NFL Extends UWB Commitment with Zebra

The technology has evolved throughout the seasons to improve data as well. For instance, depending on how a stadium is laid out, as well as where the receivers are mounted, a punt could carry the ball out of range of the receiving sensors. The MotionWorks software has thus been adjusted specifically to aim the antennas to capture even the highest punts, Petrus reports. "Our team [at Zebra] does a really nice job of getting these mounted, installed and aimed," he states.

The key data being collected includes a player's maximum acceleration, lateral movement and speed, all of which helps to tell a story behind a play. For instance, the technology can assist coaches or viewers in understanding what efforts players have made. One example might be the speed of a kicker and the distance he ran before kicking the ball, in addition to the ball's subsequent speed and how long it sustained that speed.

The data can be used outside of games as well, Zebra reports, to train future officials and referees. For example, the NFL can review how fast an official arrived at the spot where a player was down or went out of bounds. This, Petrus says, demonstrates "how technology helps to advance the accuracy and integrity of the game."

Registering Each Player

On game day, Zebra's staff activates each player into the system and links them with the RFID tags embedded in their shoulder pads. The Zebra team installs an active RFID tag into each shoulder pad prior to training camp, and the battery typically can last for the length of two seasons. Other GPS-based tracking systems, Petrus notes, may require daily battery replacement or recharging.

Adam Petrus

Adam Petrus

According to Petrus, football teams have had little time to spare related to servicing the location technology, such as charging batteries. "That can be 20 to 30 hours of physical activity that has to occur," he says. Instead, Zebra's battery-powered devices have simply been added to the equipment in the locker room by Zebra personnel. The game-day crew members can go from one locker to another, he says, linking the unique ID encoded on each tag to the specific player using that locker and uniform, in order to validate that the shoulder pads assigned to each player match the jersey on the pads.

"Our software package, Tag Manager, allows us to assign tags to players, using an API [application programming interface] link to the official NFL roster," Petrus says. In the long term, he expects the solution to provide basic information that includes how many players are on the field at any given time. At present, he explains, officials often must manually count players to make sure neither team has more than 12 people on the field.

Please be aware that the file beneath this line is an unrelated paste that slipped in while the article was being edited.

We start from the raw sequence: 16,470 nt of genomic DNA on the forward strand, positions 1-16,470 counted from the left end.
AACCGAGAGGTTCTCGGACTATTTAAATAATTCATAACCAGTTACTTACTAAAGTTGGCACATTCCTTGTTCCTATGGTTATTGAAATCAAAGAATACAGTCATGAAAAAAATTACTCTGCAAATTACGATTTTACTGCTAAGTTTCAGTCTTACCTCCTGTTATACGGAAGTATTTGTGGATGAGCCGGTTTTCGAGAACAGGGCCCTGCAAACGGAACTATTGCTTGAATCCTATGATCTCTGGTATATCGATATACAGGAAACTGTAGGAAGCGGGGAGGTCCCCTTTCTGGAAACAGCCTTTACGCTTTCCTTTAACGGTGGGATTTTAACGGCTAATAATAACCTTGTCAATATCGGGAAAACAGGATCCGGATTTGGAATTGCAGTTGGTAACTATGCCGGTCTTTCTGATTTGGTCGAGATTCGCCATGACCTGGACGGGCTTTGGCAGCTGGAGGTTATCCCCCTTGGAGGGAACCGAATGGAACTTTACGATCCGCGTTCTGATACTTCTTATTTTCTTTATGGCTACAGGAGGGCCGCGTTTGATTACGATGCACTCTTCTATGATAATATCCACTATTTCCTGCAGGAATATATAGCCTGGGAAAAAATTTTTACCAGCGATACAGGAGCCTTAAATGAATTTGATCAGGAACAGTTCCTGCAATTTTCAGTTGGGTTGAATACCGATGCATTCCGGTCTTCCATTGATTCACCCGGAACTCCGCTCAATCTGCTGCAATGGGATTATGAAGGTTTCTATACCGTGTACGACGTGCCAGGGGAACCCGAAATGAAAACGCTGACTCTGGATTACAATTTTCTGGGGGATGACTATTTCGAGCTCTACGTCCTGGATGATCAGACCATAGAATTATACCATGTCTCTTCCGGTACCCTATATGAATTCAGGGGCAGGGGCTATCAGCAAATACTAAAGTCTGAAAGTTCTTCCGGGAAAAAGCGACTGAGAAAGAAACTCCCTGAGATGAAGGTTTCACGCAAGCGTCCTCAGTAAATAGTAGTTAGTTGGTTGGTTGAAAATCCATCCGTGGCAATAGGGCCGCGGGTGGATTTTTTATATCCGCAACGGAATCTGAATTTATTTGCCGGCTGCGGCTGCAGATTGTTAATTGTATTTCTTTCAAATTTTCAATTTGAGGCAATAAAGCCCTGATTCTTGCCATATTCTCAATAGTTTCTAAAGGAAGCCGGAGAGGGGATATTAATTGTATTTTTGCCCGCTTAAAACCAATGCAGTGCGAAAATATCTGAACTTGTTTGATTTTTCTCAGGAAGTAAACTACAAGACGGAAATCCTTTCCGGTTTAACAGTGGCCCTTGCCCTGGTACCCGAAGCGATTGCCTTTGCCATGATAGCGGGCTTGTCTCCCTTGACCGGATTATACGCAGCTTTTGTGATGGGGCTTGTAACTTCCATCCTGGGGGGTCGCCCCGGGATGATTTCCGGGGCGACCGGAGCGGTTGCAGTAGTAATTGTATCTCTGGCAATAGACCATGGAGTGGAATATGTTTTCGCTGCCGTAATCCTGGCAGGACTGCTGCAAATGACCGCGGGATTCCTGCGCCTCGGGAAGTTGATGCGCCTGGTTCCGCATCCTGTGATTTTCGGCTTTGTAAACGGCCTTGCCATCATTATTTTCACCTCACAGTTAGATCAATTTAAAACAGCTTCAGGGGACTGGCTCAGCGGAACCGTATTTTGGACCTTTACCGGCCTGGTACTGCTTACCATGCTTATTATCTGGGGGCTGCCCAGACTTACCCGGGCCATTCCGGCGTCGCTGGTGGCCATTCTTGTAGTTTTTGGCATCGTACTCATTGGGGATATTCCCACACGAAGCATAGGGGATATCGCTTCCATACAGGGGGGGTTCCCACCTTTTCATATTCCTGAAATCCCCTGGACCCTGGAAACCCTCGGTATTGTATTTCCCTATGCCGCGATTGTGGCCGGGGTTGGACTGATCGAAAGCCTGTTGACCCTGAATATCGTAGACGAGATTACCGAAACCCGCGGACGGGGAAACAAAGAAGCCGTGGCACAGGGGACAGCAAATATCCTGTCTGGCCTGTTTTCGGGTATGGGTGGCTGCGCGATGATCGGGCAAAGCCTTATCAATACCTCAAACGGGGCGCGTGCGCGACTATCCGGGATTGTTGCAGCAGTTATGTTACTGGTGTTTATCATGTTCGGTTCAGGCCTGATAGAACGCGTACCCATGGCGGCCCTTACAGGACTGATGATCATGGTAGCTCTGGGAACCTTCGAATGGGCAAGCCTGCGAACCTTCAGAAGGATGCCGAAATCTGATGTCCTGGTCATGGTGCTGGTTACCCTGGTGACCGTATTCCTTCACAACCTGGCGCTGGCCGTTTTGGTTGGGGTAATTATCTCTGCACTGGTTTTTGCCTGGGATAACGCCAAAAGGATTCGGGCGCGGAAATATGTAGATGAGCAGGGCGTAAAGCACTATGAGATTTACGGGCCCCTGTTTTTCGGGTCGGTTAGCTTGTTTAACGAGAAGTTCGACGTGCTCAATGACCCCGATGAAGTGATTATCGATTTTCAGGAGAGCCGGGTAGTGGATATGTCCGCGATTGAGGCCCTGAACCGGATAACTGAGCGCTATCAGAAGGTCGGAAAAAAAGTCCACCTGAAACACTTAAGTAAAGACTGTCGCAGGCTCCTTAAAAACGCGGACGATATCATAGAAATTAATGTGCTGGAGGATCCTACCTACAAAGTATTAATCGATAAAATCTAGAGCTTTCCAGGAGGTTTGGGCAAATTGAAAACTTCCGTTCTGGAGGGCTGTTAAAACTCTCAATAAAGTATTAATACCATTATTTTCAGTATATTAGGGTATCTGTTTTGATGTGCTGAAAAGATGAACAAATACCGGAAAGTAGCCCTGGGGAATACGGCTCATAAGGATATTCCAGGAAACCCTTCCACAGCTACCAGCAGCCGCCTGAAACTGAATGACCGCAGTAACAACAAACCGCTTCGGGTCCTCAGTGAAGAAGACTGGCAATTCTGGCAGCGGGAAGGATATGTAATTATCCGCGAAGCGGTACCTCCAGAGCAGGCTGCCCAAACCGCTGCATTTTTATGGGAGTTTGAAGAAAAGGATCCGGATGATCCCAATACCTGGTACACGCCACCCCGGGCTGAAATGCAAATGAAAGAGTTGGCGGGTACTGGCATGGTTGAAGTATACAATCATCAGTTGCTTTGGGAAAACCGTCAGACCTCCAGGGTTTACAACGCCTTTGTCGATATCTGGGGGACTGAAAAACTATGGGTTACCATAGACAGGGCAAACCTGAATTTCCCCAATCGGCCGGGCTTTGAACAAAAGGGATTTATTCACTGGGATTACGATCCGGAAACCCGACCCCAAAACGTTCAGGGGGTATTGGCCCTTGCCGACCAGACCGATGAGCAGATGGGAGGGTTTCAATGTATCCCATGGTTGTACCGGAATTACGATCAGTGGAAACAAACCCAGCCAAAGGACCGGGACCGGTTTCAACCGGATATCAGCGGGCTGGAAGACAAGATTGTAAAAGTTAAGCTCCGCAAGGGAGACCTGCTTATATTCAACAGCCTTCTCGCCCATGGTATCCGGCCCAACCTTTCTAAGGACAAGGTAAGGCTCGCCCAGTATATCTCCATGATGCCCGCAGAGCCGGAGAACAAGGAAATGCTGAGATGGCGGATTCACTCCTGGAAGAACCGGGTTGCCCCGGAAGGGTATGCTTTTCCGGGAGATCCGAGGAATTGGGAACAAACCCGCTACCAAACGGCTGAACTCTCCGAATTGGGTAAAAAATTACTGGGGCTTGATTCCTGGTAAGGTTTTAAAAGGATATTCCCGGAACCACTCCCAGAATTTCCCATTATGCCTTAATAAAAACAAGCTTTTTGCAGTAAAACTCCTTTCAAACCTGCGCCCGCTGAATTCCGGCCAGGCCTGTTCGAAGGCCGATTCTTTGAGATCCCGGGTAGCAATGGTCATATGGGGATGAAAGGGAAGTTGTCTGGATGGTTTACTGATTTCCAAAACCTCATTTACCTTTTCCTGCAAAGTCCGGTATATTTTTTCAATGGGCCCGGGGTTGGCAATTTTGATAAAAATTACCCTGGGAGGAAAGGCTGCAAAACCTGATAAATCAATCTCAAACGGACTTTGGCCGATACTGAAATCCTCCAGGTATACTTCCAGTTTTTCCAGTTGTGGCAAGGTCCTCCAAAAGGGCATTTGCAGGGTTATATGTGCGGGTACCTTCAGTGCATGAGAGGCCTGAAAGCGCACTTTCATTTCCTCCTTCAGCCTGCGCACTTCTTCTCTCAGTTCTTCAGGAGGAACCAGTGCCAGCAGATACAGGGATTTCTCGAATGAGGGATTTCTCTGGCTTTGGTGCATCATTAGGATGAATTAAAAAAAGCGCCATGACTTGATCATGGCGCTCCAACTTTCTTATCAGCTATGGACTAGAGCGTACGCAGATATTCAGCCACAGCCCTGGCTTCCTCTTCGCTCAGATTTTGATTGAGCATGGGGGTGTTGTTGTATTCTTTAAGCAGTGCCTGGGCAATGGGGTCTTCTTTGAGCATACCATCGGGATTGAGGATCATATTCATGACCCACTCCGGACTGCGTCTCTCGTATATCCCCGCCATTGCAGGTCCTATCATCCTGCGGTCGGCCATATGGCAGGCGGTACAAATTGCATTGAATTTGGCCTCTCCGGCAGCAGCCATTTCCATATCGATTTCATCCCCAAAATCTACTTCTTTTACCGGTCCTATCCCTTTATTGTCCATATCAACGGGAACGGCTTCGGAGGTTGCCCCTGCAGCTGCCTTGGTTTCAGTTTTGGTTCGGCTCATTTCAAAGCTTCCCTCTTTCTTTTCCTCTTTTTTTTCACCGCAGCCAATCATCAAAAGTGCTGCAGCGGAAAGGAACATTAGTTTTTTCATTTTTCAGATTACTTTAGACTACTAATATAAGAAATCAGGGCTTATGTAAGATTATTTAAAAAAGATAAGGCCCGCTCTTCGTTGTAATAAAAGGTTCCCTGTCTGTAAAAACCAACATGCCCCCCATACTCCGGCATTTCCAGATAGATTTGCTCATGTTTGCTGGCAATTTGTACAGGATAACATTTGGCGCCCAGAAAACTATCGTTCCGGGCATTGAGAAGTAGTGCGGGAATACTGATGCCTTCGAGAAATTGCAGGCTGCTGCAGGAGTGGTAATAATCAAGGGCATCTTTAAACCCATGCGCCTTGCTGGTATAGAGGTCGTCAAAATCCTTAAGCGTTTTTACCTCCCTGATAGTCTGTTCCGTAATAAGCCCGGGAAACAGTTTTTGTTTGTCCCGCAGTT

More than a third of all the NFL teams are now using MotionWorks as a practice solution for player tracking during training, Petrus reports. "I will say, to the credit [of other positioning technology firms], there are a lot of good companies that have a player-tracking sports-performance capability," he states. Zebra offers not only the technology, Petrus adds, but also a team of software engineers at its command center in San Jose, Calif., as well as onsite employees who work each game.

Multifold Technology Benefits

For a 1:00 PM kickoff, for example, Zebra's three-person crew shows up at the stadium at 7:30 AM to ensure they have five and a half hours to roster players, as well as activate the entire roster and every football, to make sure everyone is being properly tracked. "We're making sure that every player and ball that is going to touch the field on game day is going to be able to be tracked," Petrus explains.

Thus far, the technology's benefits during seasons have been multifold, according to Josh Helmrich, the NFL's director of strategy and business development. One example he cites is the Next Gen Stats functionality, based on location data. "We have heard directly from our fans that Next Gen Stats has allowed them to better understand the game in ways never possible before," he says, "which is exactly our goal." He adds that the NFL's video game partner, Electronic Arts, uses the data to make its Madden NFL game more realistic, by "improving the way the players move in the game, how their speed is assessed, and countless other foundational elements within the video game."

A third benefit Helmrich points to is the use of the data by the NFL's Player Health and Safety team. Zebra's tracking technology allows this team to investigate what may have happened on an injurious play, such as: How fast was a player moving at contact? How many players converged at the time of contact? And was it a non-contact injury? "Based on this data," he states, "they're able to better assess an injury and figure out how to minimize it in the future."


Key Takeaways:

  • The NFL is committing to three more seasons of using Zebra's UWB technology to track where players and balls are on the field, along with their speed and movement, so fans and teams can view overall performance details.
  • Next year, the solution will include both vertical and lateral positions, thereby providing more granular data, including the height of jumps or throws.